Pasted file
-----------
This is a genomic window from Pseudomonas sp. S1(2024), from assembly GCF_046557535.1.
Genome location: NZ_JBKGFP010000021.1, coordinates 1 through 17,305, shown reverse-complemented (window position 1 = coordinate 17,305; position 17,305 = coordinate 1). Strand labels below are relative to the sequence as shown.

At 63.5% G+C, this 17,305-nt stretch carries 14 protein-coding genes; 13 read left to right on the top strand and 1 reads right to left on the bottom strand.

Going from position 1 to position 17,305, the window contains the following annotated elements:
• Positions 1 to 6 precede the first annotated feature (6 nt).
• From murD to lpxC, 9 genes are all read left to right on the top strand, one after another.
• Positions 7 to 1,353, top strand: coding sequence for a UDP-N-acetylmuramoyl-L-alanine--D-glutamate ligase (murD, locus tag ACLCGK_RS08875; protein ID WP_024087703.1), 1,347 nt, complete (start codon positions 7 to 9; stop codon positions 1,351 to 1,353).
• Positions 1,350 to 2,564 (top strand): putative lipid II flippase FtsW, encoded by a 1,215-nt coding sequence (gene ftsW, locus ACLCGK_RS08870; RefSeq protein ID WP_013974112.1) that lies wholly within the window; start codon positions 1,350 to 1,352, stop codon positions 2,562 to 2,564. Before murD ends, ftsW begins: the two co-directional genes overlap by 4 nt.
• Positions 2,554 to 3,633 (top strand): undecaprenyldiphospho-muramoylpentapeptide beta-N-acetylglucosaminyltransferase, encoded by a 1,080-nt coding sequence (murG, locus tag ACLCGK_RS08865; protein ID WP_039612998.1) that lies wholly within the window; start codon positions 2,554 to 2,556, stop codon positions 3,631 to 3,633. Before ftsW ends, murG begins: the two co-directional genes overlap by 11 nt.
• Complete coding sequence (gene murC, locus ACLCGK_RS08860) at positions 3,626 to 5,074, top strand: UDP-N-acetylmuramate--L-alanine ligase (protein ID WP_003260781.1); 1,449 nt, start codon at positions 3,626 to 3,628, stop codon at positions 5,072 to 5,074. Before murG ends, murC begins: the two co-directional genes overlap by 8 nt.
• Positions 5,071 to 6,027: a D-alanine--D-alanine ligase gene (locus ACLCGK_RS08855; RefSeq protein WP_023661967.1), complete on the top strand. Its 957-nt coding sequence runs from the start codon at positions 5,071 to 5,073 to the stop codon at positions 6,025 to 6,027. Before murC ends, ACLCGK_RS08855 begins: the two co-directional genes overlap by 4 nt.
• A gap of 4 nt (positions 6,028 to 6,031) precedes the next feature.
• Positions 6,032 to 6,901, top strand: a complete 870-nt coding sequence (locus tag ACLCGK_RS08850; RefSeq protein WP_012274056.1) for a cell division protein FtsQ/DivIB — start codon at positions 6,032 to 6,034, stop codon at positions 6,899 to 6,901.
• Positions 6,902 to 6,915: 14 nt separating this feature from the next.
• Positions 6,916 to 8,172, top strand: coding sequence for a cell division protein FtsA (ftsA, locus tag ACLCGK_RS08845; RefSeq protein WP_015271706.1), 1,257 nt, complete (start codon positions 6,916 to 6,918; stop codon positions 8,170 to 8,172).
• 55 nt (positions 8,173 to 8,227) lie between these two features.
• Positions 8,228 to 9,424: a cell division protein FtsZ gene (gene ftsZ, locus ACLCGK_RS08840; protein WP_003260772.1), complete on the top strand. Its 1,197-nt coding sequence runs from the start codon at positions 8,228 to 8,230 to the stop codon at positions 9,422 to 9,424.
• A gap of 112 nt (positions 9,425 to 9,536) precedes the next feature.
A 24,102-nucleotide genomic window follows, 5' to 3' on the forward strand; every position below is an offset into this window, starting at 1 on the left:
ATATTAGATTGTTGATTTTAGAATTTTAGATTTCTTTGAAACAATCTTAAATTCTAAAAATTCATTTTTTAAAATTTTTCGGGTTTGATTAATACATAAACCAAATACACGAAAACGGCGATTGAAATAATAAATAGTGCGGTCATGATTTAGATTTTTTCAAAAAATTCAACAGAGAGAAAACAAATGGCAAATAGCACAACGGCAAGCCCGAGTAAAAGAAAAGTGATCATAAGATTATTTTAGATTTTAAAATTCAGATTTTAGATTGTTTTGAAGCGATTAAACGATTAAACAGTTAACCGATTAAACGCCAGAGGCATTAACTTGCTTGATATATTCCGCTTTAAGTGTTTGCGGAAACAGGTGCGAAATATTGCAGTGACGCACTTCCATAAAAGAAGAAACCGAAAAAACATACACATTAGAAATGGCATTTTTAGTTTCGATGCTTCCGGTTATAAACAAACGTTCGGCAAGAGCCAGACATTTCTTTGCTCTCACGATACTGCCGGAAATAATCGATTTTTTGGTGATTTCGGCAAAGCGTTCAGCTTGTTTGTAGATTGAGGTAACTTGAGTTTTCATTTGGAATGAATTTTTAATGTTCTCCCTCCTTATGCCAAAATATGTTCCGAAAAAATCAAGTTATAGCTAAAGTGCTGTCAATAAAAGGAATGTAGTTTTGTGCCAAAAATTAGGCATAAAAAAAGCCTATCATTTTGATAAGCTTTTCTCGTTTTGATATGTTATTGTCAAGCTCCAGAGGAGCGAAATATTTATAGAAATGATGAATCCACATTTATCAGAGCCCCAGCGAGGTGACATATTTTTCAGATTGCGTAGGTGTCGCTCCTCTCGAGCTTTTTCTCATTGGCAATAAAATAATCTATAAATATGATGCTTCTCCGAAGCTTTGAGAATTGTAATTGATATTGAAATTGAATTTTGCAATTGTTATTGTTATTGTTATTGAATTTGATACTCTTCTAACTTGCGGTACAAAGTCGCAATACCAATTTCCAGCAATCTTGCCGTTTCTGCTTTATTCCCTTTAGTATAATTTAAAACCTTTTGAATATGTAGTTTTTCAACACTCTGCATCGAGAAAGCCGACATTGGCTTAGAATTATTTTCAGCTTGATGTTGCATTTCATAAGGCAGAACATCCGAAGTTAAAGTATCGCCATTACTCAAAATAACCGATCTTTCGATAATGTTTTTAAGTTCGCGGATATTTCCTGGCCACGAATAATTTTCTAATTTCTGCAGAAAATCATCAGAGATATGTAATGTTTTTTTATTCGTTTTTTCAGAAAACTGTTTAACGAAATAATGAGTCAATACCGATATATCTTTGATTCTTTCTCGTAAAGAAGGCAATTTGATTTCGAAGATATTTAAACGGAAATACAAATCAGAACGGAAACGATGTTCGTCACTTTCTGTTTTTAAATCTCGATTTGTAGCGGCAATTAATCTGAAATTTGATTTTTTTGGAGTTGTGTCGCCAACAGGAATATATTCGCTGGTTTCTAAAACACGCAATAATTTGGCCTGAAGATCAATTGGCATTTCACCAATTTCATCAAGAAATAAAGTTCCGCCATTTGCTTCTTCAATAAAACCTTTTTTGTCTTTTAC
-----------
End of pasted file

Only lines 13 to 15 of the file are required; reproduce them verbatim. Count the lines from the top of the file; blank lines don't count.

• Positions 6,032 to 6,901, top strand: a complete 870-nt coding sequence (locus tag ACLCGK_RS08850; RefSeq protein WP_012274056.1) for a cell division protein FtsQ/DivIB — start codon at positions 6,032 to 6,034, stop codon at positions 6,899 to 6,901.
• Positions 6,902 to 6,915: 14 nt separating this feature from the next.
• Positions 6,916 to 8,172, top strand: coding sequence for a cell division protein FtsA (ftsA, locus tag ACLCGK_RS08845; RefSeq protein WP_015271706.1), 1,257 nt, complete (start codon positions 6,916 to 6,918; stop codon positions 8,170 to 8,172).